Gypsum is effective as a soil conditioner. It is not an instant fix, but can eventually improve the condition of clay soil or hardpan (compacted) soil. These types of soils make it difficult to grow plants and trees or lawns. Gypsum is easy to apply, all you really need is a spreader. It can improve existing yards or prepare soil for a new lawn. Gypsum applications can be done any time of the year and should show marked improvement in your lawn within three years.
Aerate your lawn. If you do not have grass till the top soil. Be sure to break up any large clumps.
Load your spreader with gypsum pellets. Do this on a surface that will allow easy clean-up of any spills.
Using the handle lever, open the spreader holes to light distribution which is about a quarter of an inch. Your gypsum product may suggest other coverage amounts. Adjust your spreader to comply with label directions if necessary.
Keeping the holes open for light distribution, walk around the perimeter of your lawn. Use an even pace to ensure the pellets are evenly spread.
Walk back and forth through the interior of the lawn using the same pace. Overlap each back and forth pass to avoid missing any areas. Reload spreader when the gypsum gets low.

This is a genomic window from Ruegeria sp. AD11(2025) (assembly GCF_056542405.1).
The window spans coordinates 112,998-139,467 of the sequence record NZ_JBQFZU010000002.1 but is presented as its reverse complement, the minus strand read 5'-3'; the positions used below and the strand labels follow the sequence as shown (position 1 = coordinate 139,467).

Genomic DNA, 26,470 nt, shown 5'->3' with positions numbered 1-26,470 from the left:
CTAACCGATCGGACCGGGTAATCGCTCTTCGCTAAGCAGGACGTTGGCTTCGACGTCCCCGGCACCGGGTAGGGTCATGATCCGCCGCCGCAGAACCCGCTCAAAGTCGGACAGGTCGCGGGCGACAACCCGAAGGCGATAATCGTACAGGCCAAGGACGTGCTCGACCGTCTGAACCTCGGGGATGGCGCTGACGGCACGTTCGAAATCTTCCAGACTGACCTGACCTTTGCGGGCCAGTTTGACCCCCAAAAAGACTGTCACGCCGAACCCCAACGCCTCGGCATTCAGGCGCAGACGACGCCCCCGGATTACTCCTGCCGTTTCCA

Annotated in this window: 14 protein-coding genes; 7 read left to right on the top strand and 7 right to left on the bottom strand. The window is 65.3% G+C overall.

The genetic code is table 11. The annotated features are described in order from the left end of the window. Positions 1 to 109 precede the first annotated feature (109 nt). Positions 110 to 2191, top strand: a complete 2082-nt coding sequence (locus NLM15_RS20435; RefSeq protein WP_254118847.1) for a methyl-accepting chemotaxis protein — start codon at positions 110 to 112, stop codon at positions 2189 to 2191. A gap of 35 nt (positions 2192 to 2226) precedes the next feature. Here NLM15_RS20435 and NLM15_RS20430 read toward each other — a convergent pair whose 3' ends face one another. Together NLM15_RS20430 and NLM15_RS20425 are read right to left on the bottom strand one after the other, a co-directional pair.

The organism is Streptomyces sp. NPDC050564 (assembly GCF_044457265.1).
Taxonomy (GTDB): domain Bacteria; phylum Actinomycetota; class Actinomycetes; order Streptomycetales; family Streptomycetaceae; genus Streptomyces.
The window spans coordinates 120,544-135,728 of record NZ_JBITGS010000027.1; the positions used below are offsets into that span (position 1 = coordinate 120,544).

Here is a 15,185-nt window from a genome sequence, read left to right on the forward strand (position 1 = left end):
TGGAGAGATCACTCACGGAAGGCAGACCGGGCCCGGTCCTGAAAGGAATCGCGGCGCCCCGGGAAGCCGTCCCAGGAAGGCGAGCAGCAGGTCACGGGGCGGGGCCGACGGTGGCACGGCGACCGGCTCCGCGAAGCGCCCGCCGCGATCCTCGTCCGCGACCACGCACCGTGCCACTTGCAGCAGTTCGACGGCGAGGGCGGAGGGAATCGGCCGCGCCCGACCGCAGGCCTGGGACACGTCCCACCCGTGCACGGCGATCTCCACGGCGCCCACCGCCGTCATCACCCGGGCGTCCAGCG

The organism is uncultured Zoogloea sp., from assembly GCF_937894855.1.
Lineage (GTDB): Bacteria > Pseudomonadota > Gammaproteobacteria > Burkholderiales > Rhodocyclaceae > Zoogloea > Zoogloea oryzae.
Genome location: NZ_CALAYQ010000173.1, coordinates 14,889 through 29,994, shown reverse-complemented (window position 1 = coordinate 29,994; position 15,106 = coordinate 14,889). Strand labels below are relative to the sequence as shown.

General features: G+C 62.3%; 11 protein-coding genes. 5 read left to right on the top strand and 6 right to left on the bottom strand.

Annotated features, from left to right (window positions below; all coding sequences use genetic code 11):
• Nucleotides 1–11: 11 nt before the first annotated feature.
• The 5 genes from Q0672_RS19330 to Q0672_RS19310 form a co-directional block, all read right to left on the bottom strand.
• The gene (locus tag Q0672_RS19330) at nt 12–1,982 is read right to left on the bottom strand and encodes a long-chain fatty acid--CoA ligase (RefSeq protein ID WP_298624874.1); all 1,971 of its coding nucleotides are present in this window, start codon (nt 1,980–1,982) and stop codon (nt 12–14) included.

Use a rake to spread or work in the gypsum. Water your lawn. Follow gypsum label instructions for continued lawn maintenance.
Things You Will Need
- Lawn aerator Lawn spreader Pelletized gypsum Rake
- If you have a smaller yard, you can use a hand spreader.
- Pulverized (powder) gypsum cannot be applied with a spreader because it clumps in the spreader holes.
- Fix a Lawn That Holds Water
- Fix a Patchy Lawn
- Best Way to Reseed a Grass Lawn
- What Are the Benefits of Lawn Thatching?
- Grow Grass Over a Septic Tank
- Maintain Healthy Bermuda Grass
- Fertilize Centipedegrass
- Proper Lawn Care in Zone 7
- Make a Power Aerator
- How Does a Lawn Aerator Work?
- Calculate Grass Seed for Overseeding
- Scotts Lime Treatment for Lawns